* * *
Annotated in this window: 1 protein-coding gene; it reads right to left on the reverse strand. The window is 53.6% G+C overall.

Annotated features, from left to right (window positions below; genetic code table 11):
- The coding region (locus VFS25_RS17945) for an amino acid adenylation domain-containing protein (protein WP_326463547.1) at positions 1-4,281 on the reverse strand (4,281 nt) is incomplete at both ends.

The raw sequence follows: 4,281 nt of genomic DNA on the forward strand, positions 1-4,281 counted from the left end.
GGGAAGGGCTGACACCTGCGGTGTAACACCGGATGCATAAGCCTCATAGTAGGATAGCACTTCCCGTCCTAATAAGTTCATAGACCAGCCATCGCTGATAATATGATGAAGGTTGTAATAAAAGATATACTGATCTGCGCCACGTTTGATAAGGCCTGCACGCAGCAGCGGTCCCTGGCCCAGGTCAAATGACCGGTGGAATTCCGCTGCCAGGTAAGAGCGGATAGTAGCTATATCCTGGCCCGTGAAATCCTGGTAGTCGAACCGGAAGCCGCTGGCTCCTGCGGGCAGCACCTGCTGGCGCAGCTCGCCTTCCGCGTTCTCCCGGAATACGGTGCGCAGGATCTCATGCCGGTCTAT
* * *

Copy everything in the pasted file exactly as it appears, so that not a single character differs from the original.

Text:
Annotated in this window: 1 protein-coding gene; it reads right to left on the reverse strand. The window is 53.6% G+C overall.

Annotated features, from left to right (window positions below; genetic code table 11):
- The coding region (locus VFS25_RS17945) for an amino acid adenylation domain-containing protein (protein WP_326463547.1) at positions 1-4,281 on the reverse strand (4,281 nt) is incomplete at both ends.

The raw sequence follows: 4,281 nt of genomic DNA on the forward strand, positions 1-4,281 counted from the left end.
GGGAAGGGCTGACACCTGCGGTGTAACACCGGATGCATAAGCCTCATAGTAGGATAGCACTTCCCGTCCTAATAAGTTCATAGACCAGCCATCGCTGATAATATGATGAAGGTTGTAATAAAAGATATACTGATCTGCGCCACGTTTGATAAGGCCTGCACGCAGCAGCGGTCCCTGGCCCAGGTCAAATGACCGGTGGAATTCCGCTGCCAGGTAAGAGCGGATAGTAGCTATATCCTGGCCCGTGAAATCCTGGTAGTCGAACCGGAAGCCGCTGGCTCCTGCGGGCAGCACCTGCTGGCGCAGCTCGCCTTCCGCGTTCTCCCGGAATACGGTGCGCAGGATCTCATGCCGGTCTAT